Friday, 12 July 2013

Liverpool Care Pathway - A Diagnosis Of Dying Can Be Fatal

Assisted suicide is a dangerous idea with tragic consequences. It is crossing the road with your eyes tight shut.
It is deadly.

Marcel Boisvert asks -
Should physicians be open to euthanasia?
and answers: YES

NO. There are timeless truths stamped in stone and we ignore them at our peril.

This is The Local 

July 11, 2013

ROME – A judge misdiagnosed with cancer ended his life in a euthanasia clinic in Switzerland despite being in good health, an autopsy has shown.
The Italian Insider

Pietro D’Amico, 62, travelled to Switzerland in April to commit suicide after having been informed by Italian doctors that he had terminal cancer. When his widow and daughter requested an autopsy from Swiss authorities, D’Amico’s body showed no signs of dangerous illness.

Michele Roccisano, the family’s lawyer and an old friend of D’Amico’s, said that the medical report carried out on the corpse ruled out “categorically” the existence of a “grave and incurable disease”. Roccisano described the case as a “scientific error which resulted in fatal consequences.”

D’Amico, a respected figure in the judicial service, was suffering from depression. It is believed that the Italian doctors’ findings encouraged him to seek euthanasia in Basel, where Swiss doctors agreed to assist his suicide when presented with the diagnosis.

The Italian judicial system will now decide how much blame should be apportioned to those whose erroneous medical analysis cost D’Amico his life. Nonetheless, the precise reasons behind the mistake remain unclear. According to a report published in the Italian newspaper Il Messaggero, D’Amico never took the medical tests that could have identified such a severe illness, sparking suspicions that he knew himself to be in perfect health.

The Swiss judicial authorities have launched an inquiry to determine whether members of the clinic in Basel were thorough enough in their checks. While legal in Switzerland, euthanasia can only be dispensed to individuals with a terminal illness. Those responsible for assisting suicide are not allowed to take patients’ diagnoses without two Swiss doctors verifying their authenticity.

Erika Presig, of the Eternal Spirit Association which offers euthanasia to dying patients, signed to confirm that D’Amico was indeed dying with cancer. Roccisano said that the mysterious Swiss authorities’ complicity rendered the death of such a great figure “all the more painful.” - See more at:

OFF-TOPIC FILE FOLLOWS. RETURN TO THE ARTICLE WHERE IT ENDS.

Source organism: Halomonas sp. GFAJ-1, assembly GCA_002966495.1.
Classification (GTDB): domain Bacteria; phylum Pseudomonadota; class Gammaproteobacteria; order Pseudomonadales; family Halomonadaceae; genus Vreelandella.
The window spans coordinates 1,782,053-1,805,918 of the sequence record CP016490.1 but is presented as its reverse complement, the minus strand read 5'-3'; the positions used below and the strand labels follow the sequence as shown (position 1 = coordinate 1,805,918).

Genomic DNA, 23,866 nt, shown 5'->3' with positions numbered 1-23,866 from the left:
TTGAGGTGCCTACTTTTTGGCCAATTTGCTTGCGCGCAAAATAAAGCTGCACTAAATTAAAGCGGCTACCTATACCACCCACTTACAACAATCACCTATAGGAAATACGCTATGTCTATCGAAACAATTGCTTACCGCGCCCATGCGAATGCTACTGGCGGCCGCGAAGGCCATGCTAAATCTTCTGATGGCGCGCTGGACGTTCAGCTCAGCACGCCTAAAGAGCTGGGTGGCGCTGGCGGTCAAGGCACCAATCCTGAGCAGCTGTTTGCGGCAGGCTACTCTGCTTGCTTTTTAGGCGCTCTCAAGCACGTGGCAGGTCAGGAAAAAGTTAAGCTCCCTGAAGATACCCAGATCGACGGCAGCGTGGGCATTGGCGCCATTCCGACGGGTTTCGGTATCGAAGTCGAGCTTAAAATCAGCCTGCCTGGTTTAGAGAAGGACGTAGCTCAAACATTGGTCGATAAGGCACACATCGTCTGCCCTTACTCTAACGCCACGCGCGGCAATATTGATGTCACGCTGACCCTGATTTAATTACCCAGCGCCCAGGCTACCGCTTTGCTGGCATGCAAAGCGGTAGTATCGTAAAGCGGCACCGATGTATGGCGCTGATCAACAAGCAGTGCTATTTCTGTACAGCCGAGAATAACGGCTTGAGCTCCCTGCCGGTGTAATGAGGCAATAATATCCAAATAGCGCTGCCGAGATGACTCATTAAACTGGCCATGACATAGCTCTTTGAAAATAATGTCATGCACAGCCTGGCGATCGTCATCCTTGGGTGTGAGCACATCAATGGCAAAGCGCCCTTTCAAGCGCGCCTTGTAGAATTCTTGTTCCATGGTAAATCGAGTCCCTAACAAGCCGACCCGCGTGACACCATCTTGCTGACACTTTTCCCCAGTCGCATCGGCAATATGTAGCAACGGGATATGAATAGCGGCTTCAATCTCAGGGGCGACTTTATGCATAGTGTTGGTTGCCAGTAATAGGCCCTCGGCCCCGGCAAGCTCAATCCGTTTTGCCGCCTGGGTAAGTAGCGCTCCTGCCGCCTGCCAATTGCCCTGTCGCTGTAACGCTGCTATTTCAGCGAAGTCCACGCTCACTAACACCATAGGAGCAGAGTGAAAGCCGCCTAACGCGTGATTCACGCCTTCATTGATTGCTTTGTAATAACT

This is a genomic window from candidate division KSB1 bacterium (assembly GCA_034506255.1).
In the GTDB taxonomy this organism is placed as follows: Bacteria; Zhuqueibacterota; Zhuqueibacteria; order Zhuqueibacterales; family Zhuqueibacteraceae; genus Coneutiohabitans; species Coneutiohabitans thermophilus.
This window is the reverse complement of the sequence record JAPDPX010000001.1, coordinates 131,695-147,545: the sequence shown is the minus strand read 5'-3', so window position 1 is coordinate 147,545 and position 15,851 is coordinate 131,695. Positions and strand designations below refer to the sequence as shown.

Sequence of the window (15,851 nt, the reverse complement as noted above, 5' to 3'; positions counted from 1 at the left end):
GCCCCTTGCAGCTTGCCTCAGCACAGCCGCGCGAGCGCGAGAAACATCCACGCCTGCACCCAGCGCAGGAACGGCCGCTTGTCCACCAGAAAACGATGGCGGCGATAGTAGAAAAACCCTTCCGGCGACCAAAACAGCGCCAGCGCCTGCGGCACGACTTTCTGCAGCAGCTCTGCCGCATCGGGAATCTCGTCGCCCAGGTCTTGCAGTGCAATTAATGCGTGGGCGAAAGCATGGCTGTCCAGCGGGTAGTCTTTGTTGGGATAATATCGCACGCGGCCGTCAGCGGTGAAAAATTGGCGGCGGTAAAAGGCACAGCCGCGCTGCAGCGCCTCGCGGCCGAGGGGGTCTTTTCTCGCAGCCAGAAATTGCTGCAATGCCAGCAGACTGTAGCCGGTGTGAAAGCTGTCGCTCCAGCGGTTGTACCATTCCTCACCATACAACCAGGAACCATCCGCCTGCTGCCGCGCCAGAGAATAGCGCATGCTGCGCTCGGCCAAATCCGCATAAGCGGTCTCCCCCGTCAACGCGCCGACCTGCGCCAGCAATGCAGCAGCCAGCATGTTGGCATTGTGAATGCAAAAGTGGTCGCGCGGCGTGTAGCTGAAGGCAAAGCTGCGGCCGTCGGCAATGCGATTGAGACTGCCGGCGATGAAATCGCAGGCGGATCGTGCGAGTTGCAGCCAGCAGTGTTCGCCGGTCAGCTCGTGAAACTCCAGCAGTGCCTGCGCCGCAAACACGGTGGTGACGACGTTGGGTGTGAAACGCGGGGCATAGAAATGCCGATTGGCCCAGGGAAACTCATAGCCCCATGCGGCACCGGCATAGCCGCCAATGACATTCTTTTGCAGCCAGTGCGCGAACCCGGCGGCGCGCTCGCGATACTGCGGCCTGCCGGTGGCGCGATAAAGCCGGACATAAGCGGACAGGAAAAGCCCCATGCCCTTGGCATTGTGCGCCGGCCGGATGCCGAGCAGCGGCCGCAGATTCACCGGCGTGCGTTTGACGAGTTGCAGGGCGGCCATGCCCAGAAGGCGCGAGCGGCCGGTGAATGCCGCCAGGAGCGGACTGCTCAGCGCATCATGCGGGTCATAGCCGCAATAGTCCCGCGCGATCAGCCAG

The Italian Insider

We can do better than euthanasia—we must
Dr Boisvert is wrong. Doctors should not be open to euthanasia and assisted suicide as solutions to our patients’ suffering.

Behind the fears of existential suffering or becoming a burden to loved ones or feelings of hopelessness and worthlessness, there is a call for help to find meaning even in the midst of such suffering.

When death becomes the answer, we as human beings have lost the opportunity to go beyond our limitations, try harder, and offer hope to these people. Agreeing with assisted suicide is an affirmation that, depending on the circumstances, some lives are not worth living and need to be terminated. At a recent American Psychosocial Oncology Society conference, researchers presented evidence that medical personnel were among some of the most important sources of hope for patients. Mother Teresa used to say that “the feeling of unwantedness, especially from those who are supposed to love and care about us, is the worst threat to our human dignity.”

Amid these overwhelming fears, a free, autonomous decision about euthanasia is an illusion. The troubles of human relationships within families become accentuated, and problems of physician error and abuse in an already stressed medical system abound. It would be difficult to ensure that the choice of suicide is freely made and adequately informed.

Eventually, society will not be able to defend the most vulnerable from abuse, and doctors will become death dealers instead of healers. Despite Dr Boisvert’s assertions to the contrary, countries where euthanasia is legal have suffered from it. Els Borst-Eilers, who served as Health Minister for the Netherlands from 1994 to 2002 and who is a doctor herself, proposed the country’s infamous euthanasia bill. Now, however, she thinks the government acted too soon, to the detriment of palliative care. Even the United Nations Human Rights Committee is concerned by the extent of euthanasia and assisted suicides in the Netherlands: a physician can terminate a patient’s life without any independent review by a judge or magistrate to guarantee that the decision was not the subject of undue influence or misapprehension, second opinions can be obtained from a telephone hot-line, and there is no prior judicial review of physicians’ decisions to terminate patients’ lives in circumstances in which the patients are not able to make the request themselves.

Euthanasia takes us in the wrong direction. It distorts patient-doctor relationships, leaves physicians off the hook too easily in challenging situations, violates health professionals’ moral autonomy, and dehumanizes physicians as they become executioners. We can do better than euthanasia—we must.

Further Reading -

Liverpool Care Pathway - When Dead Isn't Dead

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